Bats are an essential part of your backyard eco-system. What’s more, they are fascinating creatures and one of your best friends when it comes to combating insect pests. Bats are indicators of a healthy environment. The more bats, the lower amounts of pesticides being used in the area. Bats help save farmers millions of dollars each year by consuming crop pest insects. They also pollinate flowers and scatter plant seeds. What’s more, bat guano, rich in nitrogen, makes an excellent fertilizer.
More than 40 North American species of bats have been reported using bat houses provided by homeowners. The most common species is the Little Brown Bat. Like its name, this creature is small, and tan to dark brown in color. It can be found throughout the country, as far north as Alaska. The species most commonly uses bat houses for roosts and nurseries and can live up to 30 years.
Bats utilize some sort of shelter all year round; usually roosting and hibernating in attics, caves, bridges, or bat houses. In many bat species, males and females roost in separate nest sites except during mating season – usually the fall or winter for migratory species. The female will store the sperm until spring when ovulation and fertilization occur.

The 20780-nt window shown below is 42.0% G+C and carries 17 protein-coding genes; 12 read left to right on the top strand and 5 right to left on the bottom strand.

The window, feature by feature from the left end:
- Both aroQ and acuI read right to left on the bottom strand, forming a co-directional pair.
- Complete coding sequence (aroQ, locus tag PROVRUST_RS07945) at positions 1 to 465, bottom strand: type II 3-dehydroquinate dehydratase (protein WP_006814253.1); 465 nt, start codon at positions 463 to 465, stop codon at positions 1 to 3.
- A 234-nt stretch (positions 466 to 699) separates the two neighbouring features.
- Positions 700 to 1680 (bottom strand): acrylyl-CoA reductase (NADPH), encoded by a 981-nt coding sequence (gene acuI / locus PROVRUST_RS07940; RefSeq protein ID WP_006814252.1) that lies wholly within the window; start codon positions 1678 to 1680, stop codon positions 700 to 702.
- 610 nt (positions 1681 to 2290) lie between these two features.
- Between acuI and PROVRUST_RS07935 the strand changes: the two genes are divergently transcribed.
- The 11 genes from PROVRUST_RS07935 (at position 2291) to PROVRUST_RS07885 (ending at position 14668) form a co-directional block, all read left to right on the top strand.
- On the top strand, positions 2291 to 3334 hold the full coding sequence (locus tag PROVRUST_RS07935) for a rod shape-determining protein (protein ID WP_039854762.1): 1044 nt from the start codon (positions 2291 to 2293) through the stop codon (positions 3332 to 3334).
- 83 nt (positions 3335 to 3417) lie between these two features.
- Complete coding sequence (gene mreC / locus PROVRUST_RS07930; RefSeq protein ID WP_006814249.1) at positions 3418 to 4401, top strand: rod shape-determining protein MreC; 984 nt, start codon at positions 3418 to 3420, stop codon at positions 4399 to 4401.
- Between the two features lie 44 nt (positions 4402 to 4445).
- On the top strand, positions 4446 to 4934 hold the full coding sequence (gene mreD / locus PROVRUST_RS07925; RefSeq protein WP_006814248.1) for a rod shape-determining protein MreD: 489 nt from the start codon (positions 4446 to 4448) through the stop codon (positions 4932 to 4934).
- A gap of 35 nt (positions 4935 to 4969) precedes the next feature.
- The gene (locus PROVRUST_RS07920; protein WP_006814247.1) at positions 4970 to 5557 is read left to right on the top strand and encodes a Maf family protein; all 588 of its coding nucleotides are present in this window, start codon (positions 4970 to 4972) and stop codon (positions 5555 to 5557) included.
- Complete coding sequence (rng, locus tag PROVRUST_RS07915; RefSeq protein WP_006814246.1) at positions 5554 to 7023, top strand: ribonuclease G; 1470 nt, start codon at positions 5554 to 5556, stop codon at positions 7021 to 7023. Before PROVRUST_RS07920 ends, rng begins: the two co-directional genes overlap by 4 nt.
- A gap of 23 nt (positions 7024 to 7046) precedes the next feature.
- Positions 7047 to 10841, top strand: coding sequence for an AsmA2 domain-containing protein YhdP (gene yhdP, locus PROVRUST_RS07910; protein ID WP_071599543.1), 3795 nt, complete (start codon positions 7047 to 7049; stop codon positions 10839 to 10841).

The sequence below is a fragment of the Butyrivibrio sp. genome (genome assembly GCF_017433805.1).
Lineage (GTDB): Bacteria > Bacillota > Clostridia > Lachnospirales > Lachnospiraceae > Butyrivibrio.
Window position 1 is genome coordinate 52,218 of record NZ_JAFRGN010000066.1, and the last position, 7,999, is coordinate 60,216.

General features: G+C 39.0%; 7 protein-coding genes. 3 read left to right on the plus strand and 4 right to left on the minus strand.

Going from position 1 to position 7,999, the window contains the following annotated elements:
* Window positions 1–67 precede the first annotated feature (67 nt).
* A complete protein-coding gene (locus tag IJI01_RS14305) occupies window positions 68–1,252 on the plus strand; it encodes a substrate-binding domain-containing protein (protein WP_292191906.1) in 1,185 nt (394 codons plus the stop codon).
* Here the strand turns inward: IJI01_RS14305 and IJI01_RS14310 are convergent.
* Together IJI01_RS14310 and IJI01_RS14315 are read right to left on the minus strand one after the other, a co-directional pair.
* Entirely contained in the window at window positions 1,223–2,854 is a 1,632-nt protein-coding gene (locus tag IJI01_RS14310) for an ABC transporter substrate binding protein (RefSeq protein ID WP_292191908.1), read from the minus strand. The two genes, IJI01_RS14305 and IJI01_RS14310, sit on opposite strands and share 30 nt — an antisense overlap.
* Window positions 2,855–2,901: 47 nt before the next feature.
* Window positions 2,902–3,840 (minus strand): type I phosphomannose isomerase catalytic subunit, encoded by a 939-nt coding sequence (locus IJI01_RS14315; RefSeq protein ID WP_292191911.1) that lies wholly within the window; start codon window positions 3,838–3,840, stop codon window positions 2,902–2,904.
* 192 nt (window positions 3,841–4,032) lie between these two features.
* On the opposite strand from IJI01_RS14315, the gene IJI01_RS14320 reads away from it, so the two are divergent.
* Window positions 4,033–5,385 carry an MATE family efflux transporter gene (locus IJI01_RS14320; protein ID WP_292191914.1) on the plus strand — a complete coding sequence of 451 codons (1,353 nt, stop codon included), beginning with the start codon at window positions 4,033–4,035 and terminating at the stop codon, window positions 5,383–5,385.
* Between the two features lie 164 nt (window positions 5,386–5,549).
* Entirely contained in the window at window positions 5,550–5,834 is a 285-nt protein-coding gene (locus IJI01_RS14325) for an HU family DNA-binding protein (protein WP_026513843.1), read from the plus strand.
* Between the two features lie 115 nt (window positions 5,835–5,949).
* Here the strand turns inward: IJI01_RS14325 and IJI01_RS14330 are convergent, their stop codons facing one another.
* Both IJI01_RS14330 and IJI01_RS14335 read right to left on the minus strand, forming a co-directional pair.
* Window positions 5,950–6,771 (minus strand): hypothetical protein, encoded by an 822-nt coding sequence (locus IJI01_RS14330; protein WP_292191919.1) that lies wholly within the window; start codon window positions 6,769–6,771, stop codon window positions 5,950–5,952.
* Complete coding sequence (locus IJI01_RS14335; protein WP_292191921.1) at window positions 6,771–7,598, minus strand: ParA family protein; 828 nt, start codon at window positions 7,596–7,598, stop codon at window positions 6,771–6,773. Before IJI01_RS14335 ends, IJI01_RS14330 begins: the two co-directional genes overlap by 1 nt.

In the spring or early summer the females congregate in large colonies to give birth. Most species will have only one to two “pups” a year. Females feed their young milk so they must consume an even greater quantity of insects. The young bats grow rapidly and are able to fly in about three weeks.
Primarily nocturnal, bats are the #1 predator of night-flying insects. Their diet is varied but usually includes moths, beetles, gnats, crickets and mosquitoes. One bat can consume 600-1000 mosquitoes in an hour eating their own body weight in insects nightly. Although they can see, bats use echolocation to find food. They emit a series of ultrasonic cries through the nose or mouth detecting flying insects by the echoes reflected back.
Small insects may be caught directly in the mouth, but larger ones are often captured by the wing membrane, transferred to the “basket” formed by the hind legs and the interfemoral membrane (the part of the wing membrane between the tail and the hind legs). It is then scooped up to the mouth.
Clearly, the best way to attract these nocturnal wonders is to erect a bat house. A typical bat house can hold a colony of up to 300 bats! Bat houses help bats by providing roosting space when natural roosting sites are scarce. In addition, your bird bath or other garden water features can help support a bat population. Bats need water like any other animal and water attracts insects which in turn will attract bats.Offer a much-needed home to bats and you'll have nature's own flying insect control at work for you. Those nuisance bugs will disappear!